A rare oxymoron happened the other night: I watched a moving TV special (“moving TV special” being the oxymoron).
It was the “Celebration of Hope” produced by Christopher Reeve to highlight the progress being made in research on spinal cord injuries.
Reeve believes he will be able to stand by his 50th birthday, some four years away. A 20-year-old hockey player paralyzed 11 seconds into his first college hockey game believes he will walk again, too.
They are only two of the thousands of people who suddenly found their lives broken into pieces by body-paralyzing accidents. They are only two of those who not only have searched for those broken pieces but are finding new ways to shape and place those pieces into new lives.
I, for one, find their courage astounding and their spiritual strength humbling.
Now please follow me as I jump to what seems like another subject, though it really isn’t.
In the common living room of the residential care home where I now work is a round table. On that table you usually can find a jigsaw puzzle in progress.
I’ve seen individuals work on it. I’ve seen folks work on it together.
I’ve tried putting pieces in the puzzle, too, although puzzles are a real frustration for me.
Eventually someone completes it, and we look on it for a time with satisfaction. But soon there’s another puzzle to put together.
There seems to be only one unspoken rule about the puzzle table: You have to leave all the pieces on the table, so the puzzle is all there, even if it isn’t all put together. Does that sound too obvious?
We all know what will happen if someone sneaks even one piece away. The puzzle will never be complete, even if every piece but one has found its proper place.
When I put jigsaw puzzle pieces alongside the challenge of spinal-cord injury victims looking to put their lives together, I see another metaphor for everyday spirituality.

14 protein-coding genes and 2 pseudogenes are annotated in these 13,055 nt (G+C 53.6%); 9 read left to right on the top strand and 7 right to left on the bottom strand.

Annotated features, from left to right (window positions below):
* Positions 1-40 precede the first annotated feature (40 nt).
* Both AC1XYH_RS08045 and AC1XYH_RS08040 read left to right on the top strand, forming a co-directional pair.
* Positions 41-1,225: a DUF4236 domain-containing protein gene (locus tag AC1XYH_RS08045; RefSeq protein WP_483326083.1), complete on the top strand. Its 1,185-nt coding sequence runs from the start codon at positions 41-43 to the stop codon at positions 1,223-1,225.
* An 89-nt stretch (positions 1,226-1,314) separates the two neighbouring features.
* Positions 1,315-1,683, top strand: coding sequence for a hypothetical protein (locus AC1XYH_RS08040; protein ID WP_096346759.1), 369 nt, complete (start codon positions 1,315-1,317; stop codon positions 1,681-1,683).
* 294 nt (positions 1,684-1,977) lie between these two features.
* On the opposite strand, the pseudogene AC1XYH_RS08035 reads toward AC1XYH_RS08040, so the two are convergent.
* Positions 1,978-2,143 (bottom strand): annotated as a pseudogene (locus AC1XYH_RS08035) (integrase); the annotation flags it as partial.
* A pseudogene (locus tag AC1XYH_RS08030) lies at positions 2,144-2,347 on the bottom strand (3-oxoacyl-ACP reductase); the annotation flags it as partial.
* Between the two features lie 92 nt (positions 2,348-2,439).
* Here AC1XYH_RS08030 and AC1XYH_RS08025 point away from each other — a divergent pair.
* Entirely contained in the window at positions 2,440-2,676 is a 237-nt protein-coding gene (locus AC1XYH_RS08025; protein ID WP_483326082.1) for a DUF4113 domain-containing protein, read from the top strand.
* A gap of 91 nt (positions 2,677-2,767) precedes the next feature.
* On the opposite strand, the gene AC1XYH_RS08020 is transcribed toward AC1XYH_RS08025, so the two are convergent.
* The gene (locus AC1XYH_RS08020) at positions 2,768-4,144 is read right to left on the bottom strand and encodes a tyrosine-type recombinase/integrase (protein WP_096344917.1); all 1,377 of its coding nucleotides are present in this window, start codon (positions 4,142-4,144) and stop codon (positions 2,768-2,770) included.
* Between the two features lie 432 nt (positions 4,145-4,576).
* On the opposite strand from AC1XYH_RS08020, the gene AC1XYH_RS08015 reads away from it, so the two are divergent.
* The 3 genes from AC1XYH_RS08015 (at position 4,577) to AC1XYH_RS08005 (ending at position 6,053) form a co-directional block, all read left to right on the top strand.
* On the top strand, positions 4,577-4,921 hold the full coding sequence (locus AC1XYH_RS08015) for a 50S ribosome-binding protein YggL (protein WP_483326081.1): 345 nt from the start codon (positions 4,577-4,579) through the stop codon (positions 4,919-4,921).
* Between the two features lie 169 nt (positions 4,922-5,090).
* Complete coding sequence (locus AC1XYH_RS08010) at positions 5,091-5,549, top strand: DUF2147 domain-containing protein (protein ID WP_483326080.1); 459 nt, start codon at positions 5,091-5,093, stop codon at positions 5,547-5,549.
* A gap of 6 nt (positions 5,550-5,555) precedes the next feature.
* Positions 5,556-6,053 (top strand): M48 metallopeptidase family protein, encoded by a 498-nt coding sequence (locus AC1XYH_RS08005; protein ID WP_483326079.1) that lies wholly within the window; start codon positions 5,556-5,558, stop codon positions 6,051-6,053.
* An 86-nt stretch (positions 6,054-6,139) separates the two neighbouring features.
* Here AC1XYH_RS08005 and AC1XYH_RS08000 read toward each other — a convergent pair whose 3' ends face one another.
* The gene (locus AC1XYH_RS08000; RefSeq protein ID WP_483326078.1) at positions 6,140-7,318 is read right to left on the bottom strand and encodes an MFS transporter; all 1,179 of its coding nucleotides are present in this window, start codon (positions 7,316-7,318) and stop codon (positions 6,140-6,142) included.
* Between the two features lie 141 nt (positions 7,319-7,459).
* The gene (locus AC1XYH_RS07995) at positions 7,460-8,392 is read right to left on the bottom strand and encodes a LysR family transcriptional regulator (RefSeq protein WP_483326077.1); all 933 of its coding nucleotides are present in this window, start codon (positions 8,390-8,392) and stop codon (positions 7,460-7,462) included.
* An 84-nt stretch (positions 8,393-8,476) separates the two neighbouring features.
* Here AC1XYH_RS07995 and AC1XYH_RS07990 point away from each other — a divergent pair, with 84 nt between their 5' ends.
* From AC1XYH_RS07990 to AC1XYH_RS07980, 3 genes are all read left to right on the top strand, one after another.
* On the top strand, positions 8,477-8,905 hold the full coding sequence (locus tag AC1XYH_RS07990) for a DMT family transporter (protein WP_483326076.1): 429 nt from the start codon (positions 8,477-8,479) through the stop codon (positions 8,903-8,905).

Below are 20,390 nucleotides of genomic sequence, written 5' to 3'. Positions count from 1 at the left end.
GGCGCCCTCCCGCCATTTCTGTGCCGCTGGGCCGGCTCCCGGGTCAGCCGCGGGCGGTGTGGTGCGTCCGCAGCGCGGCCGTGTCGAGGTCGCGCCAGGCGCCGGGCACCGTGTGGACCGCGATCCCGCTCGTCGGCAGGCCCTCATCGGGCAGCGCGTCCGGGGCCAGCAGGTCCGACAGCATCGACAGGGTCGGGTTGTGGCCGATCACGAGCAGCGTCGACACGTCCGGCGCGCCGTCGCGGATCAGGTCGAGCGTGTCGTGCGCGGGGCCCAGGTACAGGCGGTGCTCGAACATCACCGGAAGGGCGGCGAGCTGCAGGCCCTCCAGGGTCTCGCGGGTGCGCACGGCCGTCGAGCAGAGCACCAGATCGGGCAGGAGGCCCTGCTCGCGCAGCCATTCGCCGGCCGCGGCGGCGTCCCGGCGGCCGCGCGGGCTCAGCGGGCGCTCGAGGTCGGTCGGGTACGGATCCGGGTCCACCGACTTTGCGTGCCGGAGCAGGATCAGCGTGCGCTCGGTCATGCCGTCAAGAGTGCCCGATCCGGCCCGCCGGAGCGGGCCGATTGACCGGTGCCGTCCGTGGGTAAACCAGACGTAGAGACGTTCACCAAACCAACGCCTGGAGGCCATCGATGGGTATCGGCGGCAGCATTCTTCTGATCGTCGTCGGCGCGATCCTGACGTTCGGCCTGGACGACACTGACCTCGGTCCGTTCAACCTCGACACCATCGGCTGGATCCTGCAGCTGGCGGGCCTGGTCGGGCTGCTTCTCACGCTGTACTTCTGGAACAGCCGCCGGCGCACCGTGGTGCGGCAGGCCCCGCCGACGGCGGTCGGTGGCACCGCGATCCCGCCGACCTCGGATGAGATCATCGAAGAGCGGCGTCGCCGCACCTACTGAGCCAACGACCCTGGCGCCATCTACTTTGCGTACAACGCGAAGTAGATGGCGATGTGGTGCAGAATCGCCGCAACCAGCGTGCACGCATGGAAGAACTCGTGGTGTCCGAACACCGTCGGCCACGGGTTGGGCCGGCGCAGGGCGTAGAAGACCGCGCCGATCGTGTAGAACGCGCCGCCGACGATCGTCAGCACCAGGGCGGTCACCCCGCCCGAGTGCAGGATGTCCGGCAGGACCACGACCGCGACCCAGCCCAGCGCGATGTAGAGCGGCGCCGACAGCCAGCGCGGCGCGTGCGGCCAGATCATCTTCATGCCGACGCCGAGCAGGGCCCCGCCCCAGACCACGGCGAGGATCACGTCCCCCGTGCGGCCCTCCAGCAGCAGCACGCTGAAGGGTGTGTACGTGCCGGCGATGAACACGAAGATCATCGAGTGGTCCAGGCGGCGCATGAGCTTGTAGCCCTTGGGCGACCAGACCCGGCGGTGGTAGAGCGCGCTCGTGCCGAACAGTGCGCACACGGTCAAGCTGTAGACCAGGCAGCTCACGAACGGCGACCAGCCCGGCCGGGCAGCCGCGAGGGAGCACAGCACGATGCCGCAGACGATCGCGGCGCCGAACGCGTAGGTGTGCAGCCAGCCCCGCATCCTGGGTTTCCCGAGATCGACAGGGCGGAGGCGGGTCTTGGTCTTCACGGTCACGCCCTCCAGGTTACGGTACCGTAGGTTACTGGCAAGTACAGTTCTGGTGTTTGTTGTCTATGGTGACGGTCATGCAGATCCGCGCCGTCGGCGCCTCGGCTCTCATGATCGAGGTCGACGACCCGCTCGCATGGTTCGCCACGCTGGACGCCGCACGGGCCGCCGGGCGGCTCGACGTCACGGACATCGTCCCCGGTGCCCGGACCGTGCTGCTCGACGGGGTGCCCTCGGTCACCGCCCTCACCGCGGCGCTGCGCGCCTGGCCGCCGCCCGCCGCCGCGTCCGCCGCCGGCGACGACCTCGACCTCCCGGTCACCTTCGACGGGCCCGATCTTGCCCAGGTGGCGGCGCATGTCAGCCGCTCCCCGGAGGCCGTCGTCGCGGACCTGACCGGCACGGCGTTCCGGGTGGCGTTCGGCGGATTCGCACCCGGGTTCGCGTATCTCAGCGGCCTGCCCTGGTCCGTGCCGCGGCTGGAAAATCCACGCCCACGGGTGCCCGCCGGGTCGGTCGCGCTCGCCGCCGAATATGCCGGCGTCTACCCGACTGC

Have you ever considered how we too easily make our lives into jigsaw puzzles that have missing pieces?
Too often we mentally fragment our lives by thinking, for instance, our “work piece” has no connection to our “family piece” or our “recreation piece.” Or we keep our “happy pieces” disconnected from our “angry pieces.”
There are thousands of ways we keep our lives in pieces.
When that happens, we easily can let one of those pieces be mislaid or even stolen out from under our noses. If that happens, we look for another piece to take its place.
Where we look is in another part of our lives that seems more together. We hope there’s an extra piece lying around there.
I have a theory.
It makes some sense to me that we intuitively resist dividing ourselves into a kazillion parts even at the same time we get swept up into the piece-making frenzy our daily world demands. But our frustration with that paradox eggs us on to further division.
We lose focus and can only see our lives “in pieces.”
The recent national popularity in searching for spiritual integrity is part of this frenzy. We have become such a fragmented people that we yearn for some way to keep all the puzzle pieces on the table while we each work at putting a few pieces together each day.
I believe we have a great deal to learn from people whose lives have been broken apart by spinal cord injuries or cancer or personal tragedy of any kind. You most likely know someone who is picking up the pieces of his life with a renewed focus on those daily tasks and soul issues that ultimately matter the most.
Life’s meaning has come into clearer focus for them and, as a result, they have found where many more puzzle pieces fit together. No doubt some pieces are still missing, but the puzzle’s picture is becoming easier to identify and embrace as their own life puzzle.
A close friend usually ends his e-mail letters to me this way: “Peace where you can find it.”
We both know that whether the word is “peace” or “shalom” (Hebrew) or “salaam” (Arabic), the word points to the biblical vision of wholeness, completeness.
We wish for others the wholeness of life, a completed life.
Today I paraphrase my friend’s closing wish this way: “Pieces where you can find them.”
Shalom/salaam is a lifelong search. But it isn’t a solitary search.
I easily understand God standing by our side at the puzzle table, gently suggesting, “Maybe that piece over there will fit right here.”
How many life-pieces put together make a peace for you?
On a brief, personal note, today’s column signals the beginning of my third year as a religion columnist for The Spokesman-Review.
When I began this venture, I honestly didn’t know if I would be welcomed for even two months, let alone two years.
But the readers’ response has been so amazing and stimulating to me. Your comments, regardless of whether you agree or disagree with me, humble me and stimulate me to search even more passionately for the gems of life-truth God has awaiting each of us.
Thank you for joining me on my journey and for allowing me to accompany you on your journey!